California Car Buyers Bills Of Rights
California's "Car Buyer's Bill of Rights" is now in effect, giving people shopping for new and used cars some protections they didn't have before.
But consumers didn't get as many safeguards as the original bill intended, and they have to pay for the most important new provision -- the ability to return a used vehicle after a two-day "cooling off" period.
The bill of rights, which took effect Saturday July 1, 2006, also defines what constitutes a "certified" used car, mandates disclosure of all add-ons for new and used vehicles and caps the amount dealers can charge for financing.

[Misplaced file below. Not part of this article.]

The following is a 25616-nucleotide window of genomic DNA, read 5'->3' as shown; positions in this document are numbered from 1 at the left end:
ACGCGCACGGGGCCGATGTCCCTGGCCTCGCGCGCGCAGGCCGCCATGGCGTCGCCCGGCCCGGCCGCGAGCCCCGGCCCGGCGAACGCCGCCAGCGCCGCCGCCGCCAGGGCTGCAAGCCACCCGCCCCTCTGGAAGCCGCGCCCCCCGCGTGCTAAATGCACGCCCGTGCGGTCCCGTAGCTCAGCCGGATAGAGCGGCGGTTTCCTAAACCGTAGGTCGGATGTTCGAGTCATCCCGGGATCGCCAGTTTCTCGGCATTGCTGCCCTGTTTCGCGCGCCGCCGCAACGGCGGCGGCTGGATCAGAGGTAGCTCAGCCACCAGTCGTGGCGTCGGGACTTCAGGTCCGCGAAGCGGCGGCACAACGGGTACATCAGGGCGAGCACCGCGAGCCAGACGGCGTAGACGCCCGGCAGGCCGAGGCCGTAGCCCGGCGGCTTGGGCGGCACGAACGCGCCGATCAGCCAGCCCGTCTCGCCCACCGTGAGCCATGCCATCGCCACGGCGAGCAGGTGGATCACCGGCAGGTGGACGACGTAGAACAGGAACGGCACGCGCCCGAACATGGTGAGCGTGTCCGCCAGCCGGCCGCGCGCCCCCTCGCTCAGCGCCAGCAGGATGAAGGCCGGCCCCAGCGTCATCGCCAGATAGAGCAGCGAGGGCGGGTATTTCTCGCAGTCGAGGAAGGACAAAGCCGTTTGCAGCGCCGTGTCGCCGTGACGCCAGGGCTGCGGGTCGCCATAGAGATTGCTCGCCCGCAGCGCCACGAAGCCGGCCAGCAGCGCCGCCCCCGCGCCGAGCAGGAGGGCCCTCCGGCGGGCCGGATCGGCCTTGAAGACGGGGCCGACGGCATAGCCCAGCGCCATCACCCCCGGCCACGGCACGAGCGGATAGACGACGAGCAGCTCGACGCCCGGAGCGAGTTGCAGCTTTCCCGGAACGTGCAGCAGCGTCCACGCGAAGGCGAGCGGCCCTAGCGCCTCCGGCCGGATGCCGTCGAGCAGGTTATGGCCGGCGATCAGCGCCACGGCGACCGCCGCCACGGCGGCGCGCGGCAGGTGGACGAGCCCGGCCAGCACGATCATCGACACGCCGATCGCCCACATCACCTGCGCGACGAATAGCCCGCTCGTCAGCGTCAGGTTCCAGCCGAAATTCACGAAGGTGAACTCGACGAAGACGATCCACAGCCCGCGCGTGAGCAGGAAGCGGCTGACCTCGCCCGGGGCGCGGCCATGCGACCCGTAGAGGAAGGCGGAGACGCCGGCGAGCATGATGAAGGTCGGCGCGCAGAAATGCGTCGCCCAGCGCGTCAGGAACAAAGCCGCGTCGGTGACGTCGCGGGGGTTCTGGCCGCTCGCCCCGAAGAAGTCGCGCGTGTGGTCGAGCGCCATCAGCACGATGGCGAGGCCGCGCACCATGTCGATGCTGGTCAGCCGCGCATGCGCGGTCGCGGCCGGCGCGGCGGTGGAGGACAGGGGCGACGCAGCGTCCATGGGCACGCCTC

-- Buyers of used cars can purchase the right to return a vehicle within two days (not three). The price of the return option depends on the cost of the car but, if exercised, will typically run between $100 and $250.
-- Dealers must disclose itemized prices for all additional items in new and used cars, such as service contracts and car alarms.
-- Dealers' markup on lender rates is limited to no more than 2.5 percent.
-- Uniform standards now apply for any used car advertised as "certified" by a dealer, including that the odometer be free of tampering.
More information about the law can be found at www.dmv.ca.gov/pubs/billrights_top.htm.